Yeah the reason—finally our group [made] a decision together, we [made] that [decision] October 17, that is the date we escaped together at that time. Before that we have my brother, my family, my brother helped me to buy the oil, the diesel, and they usually—because at that time in my country, everything you buy, buy in the black market only. Cannot buy the real thing like here, you only have—if they know you have like that and they will pick up right away they will catch you right away. When you want something, when you want the diesel or some dried food, then you have to have a place to hide. My brother—I remember my brother in law. We live together in the village, same village. Then, I remember he put us some grow for our vegetables and he dig it at night and he put the oil [SN: under] with a five-gallon tank together, deep in the underground and grow the vegetables up there. Waiting for the day to escape.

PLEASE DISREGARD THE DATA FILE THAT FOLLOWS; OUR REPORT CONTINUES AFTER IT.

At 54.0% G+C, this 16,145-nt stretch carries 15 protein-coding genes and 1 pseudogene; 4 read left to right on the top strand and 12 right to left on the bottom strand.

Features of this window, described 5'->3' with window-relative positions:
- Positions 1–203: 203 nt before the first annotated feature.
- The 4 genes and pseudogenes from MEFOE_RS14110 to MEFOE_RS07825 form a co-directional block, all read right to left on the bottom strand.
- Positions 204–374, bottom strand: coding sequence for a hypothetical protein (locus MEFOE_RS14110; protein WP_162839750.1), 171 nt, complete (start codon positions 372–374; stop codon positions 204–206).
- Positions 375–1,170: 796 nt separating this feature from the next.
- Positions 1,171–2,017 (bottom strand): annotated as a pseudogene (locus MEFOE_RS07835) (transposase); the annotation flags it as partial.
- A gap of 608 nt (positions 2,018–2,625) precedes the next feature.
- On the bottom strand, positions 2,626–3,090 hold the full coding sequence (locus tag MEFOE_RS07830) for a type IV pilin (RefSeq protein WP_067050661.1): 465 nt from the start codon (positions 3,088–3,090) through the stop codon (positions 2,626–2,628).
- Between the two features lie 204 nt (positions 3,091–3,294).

As I told you before, we [were] planning and teach to become a fisherman for almost six months, that means a little more than five months. We only prepare everything. That is the reason— prepare everything. That is the reason. Then after, on the date of that and my brother should be help. They know we already organized where [to] bring the diesel and the food—go to somewhere, cannot bring to my boat because my boat should have two more controllers. As I told you before, the police control before I leave. That means they will take it if they see a lot of diesel, a lot of food, they will right away. That is the reason—even the village already agree[d] for us to go but somewhere higher, they [did] not. I do not have enough money to buy anything. That is the reason. Then I have to do it in secret with help from my family for my oil, for my food, even from the people of my friends too. I [had] to make some good secrets with someone I believe and they agree[d] to help. For example, they live and I put ten people in one house. Another ten houses like that and when the time comes, for example, we think about seven of us and six or five we are ready, divide people to become the people, like go to the deep market and if [speaking in background] Yeah, but we usually go to it at night.